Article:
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- /Archive2 (8 July 2006-29 February 2008)
- /Archive3 (3 March 2008-20 December 2009)
- /Archive4 (21 December 2009 - 28 April 2014)
- 1 Disambiguation link notification for June 3
- 2 Bar examination - archived discussion page
- 3 On the franchise section of Frozen
- 4 August 2014
- 5 DYK for Walt Disney Animation Studios
- 6 Query on reversion
- 7 Please change the tone of your posts
- 8 Disambiguation link notification for September 15
- 9 KABC-TV
- 10 Talkback
- 11 Civil tone
- 12 Global account
- 13 February 2015
- 14 US vs U.S.
- 15 Delegated legislation
- 16 Personal attack in edit summary at Circle 7 Animation
- 17 "companywide"
- 18 On countermanding
Hi. Thank you for your recent edits. Wikipedia appreciates your help. We noticed though that when you edited Hasbro Studios, you added a link pointing to the disambiguation page Burbank (check to confirm | fix with Dab solver). Such links are almost always unintended, since a disambiguation page is merely a list of "Did you mean..." article titles. Read the FAQ • Join us at the DPL WikiProject.
Bar examination - archived discussion page
|Highly intelligent posts|
|If only we knew the identity of the anonymous poster . . . Horwitz101 (talk) 17:56, 30 June 2014 (UTC)|
On the franchise section of Frozen
Hello, I'm BracketBot. I have automatically detected that
- List of unpaired brackets remaining on the page:
- [[Amtrak]] and [[Altamont Commuter Express|ACE]] [[Santa Clara – Great America Station|station]] (near [[California's Great America]] and the [[Lick Mill (VTA)|Lick Mill station]] operated by VTA.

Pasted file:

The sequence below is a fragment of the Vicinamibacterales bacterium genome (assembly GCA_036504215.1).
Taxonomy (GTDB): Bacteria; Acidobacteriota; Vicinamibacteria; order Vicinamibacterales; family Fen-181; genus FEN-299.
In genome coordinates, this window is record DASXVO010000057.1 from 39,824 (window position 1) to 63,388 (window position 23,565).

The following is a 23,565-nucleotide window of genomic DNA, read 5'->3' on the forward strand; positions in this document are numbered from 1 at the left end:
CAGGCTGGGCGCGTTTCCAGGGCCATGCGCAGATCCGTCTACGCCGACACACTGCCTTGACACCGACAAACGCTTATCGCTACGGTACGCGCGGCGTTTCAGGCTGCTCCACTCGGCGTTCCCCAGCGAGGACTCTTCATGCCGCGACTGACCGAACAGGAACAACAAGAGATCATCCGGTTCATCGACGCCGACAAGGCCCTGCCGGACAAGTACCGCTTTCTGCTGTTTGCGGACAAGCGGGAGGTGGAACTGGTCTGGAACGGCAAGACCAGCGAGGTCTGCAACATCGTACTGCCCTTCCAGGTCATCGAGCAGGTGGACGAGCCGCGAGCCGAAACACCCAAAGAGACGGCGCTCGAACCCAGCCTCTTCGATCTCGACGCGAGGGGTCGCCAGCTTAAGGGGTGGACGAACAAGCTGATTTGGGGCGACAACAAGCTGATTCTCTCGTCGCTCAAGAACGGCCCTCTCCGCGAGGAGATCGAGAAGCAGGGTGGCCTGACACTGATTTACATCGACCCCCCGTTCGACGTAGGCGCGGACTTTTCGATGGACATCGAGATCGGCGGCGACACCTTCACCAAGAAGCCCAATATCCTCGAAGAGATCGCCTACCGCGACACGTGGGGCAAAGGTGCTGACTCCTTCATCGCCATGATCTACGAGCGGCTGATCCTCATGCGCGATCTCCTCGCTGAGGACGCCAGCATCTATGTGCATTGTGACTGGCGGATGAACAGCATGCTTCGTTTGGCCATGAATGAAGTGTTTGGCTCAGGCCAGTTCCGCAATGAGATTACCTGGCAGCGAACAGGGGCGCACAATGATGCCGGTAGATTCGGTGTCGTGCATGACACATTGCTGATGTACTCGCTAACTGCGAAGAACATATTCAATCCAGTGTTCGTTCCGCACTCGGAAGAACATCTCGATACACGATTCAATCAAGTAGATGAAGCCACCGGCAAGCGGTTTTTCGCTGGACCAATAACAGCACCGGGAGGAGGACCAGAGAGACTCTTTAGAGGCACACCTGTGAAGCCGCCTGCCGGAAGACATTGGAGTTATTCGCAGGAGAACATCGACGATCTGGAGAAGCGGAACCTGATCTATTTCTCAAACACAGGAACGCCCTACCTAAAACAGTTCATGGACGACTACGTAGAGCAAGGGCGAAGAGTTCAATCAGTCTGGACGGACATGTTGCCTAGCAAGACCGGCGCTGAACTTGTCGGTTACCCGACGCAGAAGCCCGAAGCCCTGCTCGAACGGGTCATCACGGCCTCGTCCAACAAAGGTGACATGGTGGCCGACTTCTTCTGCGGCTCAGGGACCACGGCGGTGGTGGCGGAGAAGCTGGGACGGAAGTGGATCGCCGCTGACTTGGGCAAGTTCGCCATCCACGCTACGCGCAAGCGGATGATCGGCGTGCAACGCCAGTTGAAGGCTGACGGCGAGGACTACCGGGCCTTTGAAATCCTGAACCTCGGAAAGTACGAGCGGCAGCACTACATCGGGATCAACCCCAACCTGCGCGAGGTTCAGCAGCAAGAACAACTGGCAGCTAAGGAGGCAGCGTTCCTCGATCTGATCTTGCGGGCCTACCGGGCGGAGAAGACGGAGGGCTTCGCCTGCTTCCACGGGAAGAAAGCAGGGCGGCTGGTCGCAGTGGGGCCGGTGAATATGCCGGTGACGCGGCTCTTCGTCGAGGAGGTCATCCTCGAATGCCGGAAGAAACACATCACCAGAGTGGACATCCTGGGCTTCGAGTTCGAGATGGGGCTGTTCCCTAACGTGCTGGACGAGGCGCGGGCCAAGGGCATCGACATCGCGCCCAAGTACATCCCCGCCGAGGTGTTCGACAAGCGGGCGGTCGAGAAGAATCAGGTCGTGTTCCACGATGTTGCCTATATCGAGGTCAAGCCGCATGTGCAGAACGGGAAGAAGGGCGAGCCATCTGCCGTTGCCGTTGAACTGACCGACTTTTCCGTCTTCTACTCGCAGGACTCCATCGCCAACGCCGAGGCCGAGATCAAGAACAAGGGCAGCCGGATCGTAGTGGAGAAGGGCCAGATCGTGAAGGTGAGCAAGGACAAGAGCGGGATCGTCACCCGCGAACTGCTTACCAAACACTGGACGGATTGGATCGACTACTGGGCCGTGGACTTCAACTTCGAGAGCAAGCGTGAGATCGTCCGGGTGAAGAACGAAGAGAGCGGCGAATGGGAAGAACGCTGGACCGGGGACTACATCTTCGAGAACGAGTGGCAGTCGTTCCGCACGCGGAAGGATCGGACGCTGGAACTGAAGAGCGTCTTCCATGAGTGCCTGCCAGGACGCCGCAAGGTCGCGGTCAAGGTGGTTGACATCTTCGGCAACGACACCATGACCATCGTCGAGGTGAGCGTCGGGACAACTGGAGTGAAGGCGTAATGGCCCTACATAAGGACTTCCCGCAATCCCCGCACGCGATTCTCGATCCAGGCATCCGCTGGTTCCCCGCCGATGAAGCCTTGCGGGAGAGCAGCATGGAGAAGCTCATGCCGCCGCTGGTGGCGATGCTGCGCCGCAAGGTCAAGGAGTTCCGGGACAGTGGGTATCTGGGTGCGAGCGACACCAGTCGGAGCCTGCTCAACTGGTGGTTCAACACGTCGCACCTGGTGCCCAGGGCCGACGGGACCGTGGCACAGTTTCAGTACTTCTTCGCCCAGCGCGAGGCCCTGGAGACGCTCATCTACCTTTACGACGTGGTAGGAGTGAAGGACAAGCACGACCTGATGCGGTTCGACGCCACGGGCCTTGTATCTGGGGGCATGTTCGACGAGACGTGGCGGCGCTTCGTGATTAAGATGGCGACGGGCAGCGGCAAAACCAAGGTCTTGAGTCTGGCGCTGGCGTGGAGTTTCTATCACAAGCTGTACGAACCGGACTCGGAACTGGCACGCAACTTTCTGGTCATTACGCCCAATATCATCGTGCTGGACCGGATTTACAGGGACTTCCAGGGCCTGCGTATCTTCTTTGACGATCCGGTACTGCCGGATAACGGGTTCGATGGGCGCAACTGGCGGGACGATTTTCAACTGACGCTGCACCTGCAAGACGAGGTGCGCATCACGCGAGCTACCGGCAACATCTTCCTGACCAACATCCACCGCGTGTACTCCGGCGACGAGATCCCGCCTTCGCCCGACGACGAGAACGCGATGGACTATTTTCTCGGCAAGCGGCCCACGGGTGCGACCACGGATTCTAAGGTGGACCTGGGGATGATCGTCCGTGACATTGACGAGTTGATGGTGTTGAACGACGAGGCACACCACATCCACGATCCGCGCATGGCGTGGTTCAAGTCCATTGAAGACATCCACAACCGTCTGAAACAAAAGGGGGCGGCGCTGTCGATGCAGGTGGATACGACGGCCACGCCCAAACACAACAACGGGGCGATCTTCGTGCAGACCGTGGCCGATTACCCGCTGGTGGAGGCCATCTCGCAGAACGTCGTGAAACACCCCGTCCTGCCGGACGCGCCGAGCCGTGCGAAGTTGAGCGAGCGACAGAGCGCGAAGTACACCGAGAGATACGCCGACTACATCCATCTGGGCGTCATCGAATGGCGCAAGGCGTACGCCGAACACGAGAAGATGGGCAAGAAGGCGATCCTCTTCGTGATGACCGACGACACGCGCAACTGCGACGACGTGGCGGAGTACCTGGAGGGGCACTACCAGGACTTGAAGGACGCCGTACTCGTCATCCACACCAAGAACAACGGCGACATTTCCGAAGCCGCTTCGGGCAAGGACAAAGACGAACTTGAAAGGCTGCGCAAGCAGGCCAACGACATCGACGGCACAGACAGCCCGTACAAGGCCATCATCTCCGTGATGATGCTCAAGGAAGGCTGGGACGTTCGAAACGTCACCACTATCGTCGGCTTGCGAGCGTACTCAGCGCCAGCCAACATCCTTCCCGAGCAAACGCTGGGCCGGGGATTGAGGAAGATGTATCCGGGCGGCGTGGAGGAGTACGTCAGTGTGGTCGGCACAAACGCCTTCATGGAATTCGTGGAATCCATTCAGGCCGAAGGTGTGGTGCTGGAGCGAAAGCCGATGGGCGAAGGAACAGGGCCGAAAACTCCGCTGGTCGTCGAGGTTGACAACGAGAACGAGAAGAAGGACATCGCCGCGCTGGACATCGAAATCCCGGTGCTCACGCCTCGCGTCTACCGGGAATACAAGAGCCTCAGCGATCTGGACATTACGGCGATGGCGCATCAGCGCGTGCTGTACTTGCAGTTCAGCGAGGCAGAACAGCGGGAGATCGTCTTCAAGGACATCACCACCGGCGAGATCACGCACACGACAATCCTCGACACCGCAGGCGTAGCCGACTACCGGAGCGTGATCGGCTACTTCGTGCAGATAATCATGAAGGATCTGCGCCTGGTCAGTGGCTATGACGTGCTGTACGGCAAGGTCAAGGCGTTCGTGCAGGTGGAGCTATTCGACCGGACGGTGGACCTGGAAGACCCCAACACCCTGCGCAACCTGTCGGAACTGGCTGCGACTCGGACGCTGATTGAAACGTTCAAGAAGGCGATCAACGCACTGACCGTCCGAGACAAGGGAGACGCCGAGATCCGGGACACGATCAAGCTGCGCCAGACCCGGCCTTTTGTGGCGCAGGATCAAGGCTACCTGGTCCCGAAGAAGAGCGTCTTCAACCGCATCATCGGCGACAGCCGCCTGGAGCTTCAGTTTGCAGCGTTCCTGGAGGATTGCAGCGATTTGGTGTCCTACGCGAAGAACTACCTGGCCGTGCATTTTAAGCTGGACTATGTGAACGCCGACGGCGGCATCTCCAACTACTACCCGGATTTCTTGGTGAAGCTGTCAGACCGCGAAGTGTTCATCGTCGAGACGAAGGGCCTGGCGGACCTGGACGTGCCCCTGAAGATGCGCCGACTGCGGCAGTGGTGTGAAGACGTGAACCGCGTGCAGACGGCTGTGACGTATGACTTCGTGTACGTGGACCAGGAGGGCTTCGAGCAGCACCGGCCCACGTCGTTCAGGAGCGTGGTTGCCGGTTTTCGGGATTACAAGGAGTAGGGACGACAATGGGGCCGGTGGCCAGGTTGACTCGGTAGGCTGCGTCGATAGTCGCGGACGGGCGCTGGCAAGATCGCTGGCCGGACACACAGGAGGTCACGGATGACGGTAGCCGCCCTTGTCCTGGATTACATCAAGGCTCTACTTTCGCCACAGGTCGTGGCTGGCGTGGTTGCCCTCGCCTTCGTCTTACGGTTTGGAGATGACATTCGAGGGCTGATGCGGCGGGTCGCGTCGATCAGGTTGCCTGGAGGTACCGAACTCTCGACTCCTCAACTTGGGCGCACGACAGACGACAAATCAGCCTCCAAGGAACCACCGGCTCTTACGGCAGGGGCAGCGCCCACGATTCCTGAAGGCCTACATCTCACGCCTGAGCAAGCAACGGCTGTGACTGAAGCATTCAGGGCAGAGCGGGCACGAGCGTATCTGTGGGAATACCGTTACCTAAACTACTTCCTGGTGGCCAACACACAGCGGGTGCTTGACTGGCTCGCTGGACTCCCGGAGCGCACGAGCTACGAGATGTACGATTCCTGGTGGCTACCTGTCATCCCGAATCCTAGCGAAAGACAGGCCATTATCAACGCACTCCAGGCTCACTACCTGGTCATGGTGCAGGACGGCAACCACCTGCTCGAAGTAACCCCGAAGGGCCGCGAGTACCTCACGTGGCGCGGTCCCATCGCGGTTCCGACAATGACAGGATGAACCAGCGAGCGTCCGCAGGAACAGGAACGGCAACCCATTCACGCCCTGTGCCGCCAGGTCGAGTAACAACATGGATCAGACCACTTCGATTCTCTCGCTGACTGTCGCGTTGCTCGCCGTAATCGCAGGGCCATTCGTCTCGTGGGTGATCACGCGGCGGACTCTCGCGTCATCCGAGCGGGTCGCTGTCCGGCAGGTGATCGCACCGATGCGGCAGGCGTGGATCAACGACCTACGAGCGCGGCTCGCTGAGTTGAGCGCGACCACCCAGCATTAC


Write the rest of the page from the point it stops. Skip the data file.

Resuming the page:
DYK for Walt Disney Animation Studios
|On 12 August 2014, Did you know was updated with a fact from the article Walt Disney Animation Studios, which you recently created or substantially expanded. The fact was ... that Walt Disney Animation Studios has released 53 animated features to date, from Snow White and the Seven Dwarfs (1937) to Frozen (2013)? The nomination discussion and review may be seen at Template:Did you know nominations/Walt Disney Animation Studios. You are welcome to check how many page hits the article got while on the front page (here's how, live views, daily totals), and it may be added to the statistics page if the total is over 5,000. Finally, if you know of an interesting fact from another recently created article, then please feel free to suggest it on the Did you know talk page.|
Query on reversion
I noticed that you reverted my edit on the grounds of following normative writing conventions. Is not a prominent guide for media writing from a well-known national body basing its recommendations [off research|http://www.samaritans.org/media-centre/media-guidelines-reporting-suicide/new-advice-journalists-suicide-reporting-academic] (World Health Organisation), and that have been adopted by a national press standards body (UK Press Association) not a suitable reference to show that such use is conventional (even if others do continue to use "commit", which implies criminalisation from its etymology)?
Please change the tone of your posts
Dear UCLA corporate lawyer,
No need to use the term "INCOMPETENT" on edit summaries when reverting good faith edits or leaving remarks on how ignorant a user is on their talk pages, especially of people you don't know anything about. I realize Wikipedia may be your personal playground and outlet to channel your legal and excellent editing skills, but also realize it is shared by others and a more civil tone would be better for everyone. Best wishes.Gugvista (talk) 23:16, 19 August 2014 (UTC)
Hi. Thank you for your recent edits. Wikipedia appreciates your help. We noticed though that when you edited Sunkist Growers, Incorporated, you added a link pointing to the disambiguation page Santa Clarita. Such links are almost always unintended, since a disambiguation page is merely a list of "Did you mean..." article titles. Read the FAQ • Join us at the DPL WikiProject.
Dear Coolcaesar, could you please take several pictures of the KABC-TV studios in Glendale. If you do the travel, please also make a stop to take picture from 1402 Flower Street (Disney Animation Research Library) and the 1300 Flower Street (Disney Day Care Center). It would be great and mostly complete the Disney offices in Grand Central Creative Campus. Sincerely --GdGourou - °o° - Talk to me 21:50, 21 October 2014 (UTC)